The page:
Archive for June, 2007

It won’t come as a surprise to learn that an environmental consultant of the Coach’s standing has a fair number of celebrity clients, but even I was literally gobsmacked1 when none other than ruler of the free-planet George W. Bush came to me for help.

It transpired that George was having a spot of difficulty getting his head round the tricky idea of “carbon trading” and with the Coach’s reputation for simplifying complex issues, I was just the man he needed.

Looking into America’s background it soon struck me (metaphorical, not the CIA this time) that our friends over the pond are very good with playing card-related metaphors.

This trend was first popularised when Wink Martindale recorded the song Deck of Cards, which tells how an ordinary pack (or “deck”) of cards may be utilised as an emergency bible (the seven of spades can, for example, be used a substitute for the Acts of the Apostles in the absence of the real thing).

This trend has continued latterly with the famous Most Wanted Iraqis set, which ranked from Saddam himself, and sons Qusay and Uday as aces, down to Saddam Hussein’s gardener’s assistant at two of diamonds.

So anyway, the Coach cogitated on cards and trading for – literally – minutes and came up with a brilliant means of simplifying poor George’s dimemma: Trading Cards. Obvious, really.

Carbon Trading Top TrumpsI give you: Carbon Trading Top Trumps.

The cards feature 48 different carbon-related products such as carbon-dioxide, nuclear cooling rods, carbon-14 isotopes, coal, diamonds, and pencils, with a quick reference guide to each of their complex scientific and green credentials.

The cards can also be used a fun trading game.

WARNING: Saddam Hussein’s gardener’s assistant remains at large, and the public is warned not to approach him if he looks like he might be carrying a spray gun of weed-killer.

1. Yes, literally. A bump on the head from the CIA followed by a whisking off to some secret airbase in some “neutral” country somewhere. A simple “Coach, I need some advice” would have done..

Carbon Trading Top Trumps

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Whilst the EU continues to fritter millions and millions of Euros on deciding whether or not to actually ban old-fashioned lighbulbs, the capacity remains for each of us to individually decide to switch to those funky new efficient bulbs and easily save loads of money. Doesn’t it?

Whilst figures about increased lifespan and lower power consumption abound, many consumers are put off by the baseline figure – the cost of a lightbulb.

So let’s look at the argument, not as the EU parliament would – all fat, sweaty, overpaid MEPs – but it terms the ordinary bloke down the pub would recognise:

Scientific fact zoneHardly what you’d call a design classic, the old-fashioned style lightbulb was discovered by accident, over 200 years ago, when someone passed too much electric current through a bit of wire. The modern version heats up a bit of tungsten to something like 3000 degrees, and in fact converts 95% of the electricity into heat, rather than light.

The new energy-efficient bulbs aren’t boring at all, and actually use your hard-earned electricity to “excite” gas atoms into producing light.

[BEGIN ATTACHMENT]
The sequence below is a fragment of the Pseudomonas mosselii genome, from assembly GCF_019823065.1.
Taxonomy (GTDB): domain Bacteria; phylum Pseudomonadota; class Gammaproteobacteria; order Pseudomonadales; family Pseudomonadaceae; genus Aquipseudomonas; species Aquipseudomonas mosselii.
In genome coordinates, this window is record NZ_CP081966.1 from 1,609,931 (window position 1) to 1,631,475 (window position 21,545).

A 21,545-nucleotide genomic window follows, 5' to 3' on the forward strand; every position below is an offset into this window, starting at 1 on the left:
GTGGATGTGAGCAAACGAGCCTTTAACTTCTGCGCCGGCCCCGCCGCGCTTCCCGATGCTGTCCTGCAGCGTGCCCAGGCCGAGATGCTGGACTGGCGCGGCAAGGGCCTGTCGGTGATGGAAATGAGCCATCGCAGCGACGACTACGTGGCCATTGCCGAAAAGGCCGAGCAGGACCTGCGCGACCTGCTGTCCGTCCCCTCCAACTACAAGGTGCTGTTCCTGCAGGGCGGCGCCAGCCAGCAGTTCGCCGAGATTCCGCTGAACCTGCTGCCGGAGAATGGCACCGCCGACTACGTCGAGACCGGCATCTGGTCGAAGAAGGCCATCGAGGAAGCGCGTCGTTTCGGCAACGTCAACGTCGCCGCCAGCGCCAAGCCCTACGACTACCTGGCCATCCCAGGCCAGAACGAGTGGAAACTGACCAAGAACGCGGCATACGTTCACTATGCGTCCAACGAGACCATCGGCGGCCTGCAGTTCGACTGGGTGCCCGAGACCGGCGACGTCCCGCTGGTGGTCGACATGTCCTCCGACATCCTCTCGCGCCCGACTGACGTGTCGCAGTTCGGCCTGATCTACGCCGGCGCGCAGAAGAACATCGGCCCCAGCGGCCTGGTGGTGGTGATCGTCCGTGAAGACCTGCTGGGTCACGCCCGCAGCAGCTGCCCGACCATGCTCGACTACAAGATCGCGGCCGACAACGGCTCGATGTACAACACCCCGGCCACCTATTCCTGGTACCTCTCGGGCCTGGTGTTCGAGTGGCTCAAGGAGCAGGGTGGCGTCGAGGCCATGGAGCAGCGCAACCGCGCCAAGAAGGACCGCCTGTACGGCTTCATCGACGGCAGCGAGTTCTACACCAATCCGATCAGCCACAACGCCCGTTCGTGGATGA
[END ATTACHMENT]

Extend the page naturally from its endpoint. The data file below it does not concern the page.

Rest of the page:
New light bulbs: Exciting!

We checked lightbulb prices at one popular high street retailer, Argos.

  • Pack of 4 old-fashioned energy inefficient bulbs: £1.49
  • One energy efficient bulb: £3.99

i.e. a new bulb costs over ten times more than an old-fashioned one!

But here’s the deal, the new bulbs last up to twenty times longer, and in terms of the bulk of the cost of owning a lightbulb – the cost of the actual electricity – it’s up to 5 times cheaper.

The Coach did the maths, and found the saving you get is so staggeringly huge, the argument so obviously one-sided, that the only way I can think to make it any more obvious to you is thus: Imagine having the choice of buying a single can of beer, or buying one giant can of beer 10 times the size, but which actually costs a quarter of the price of the small can!!

Beer ahead of its time
The Party 7: ’70s style energy-efficent drinking

So one-sided is the equation, that’s you’d begin saving money by replacing your old energy-inefficient bulbs right now, even before they’ve worn out.

Still not convinced? Let’s look at how the UK’s electric industry works:

Scientific fact zoneIn the olden days, electricity was manufactured, distributed and billed by the CEGB. By a process called privatisation, which is closely related to something called globalisation, the whole process was opened up to a raft of new companies who separately produce and distrubute the electricity, whilst yet another one sends you the bill.

This idea is usually sold as one which “introduces competition and benefits the consumer”, but which in fact mostly benefits the people who own all these new companies.

So who does own all these new power companies? To name but a few – Powergen is owned by a company called e.on, which is German. As is Npower. Whereas EDF is actually French.

By spending money on electricity you’re benefitting Johnny foreigner. And let’s face it, Germany doesn’t have a brilliant track record as regards exactly what goes in to its incinerators.

Lastly, just remember who sponsors the FA Cup now. Germans. Where will it all end?

Buy new lightbulbs and you’ll save not just electricity, but both the planet and the future of English football as we know it.

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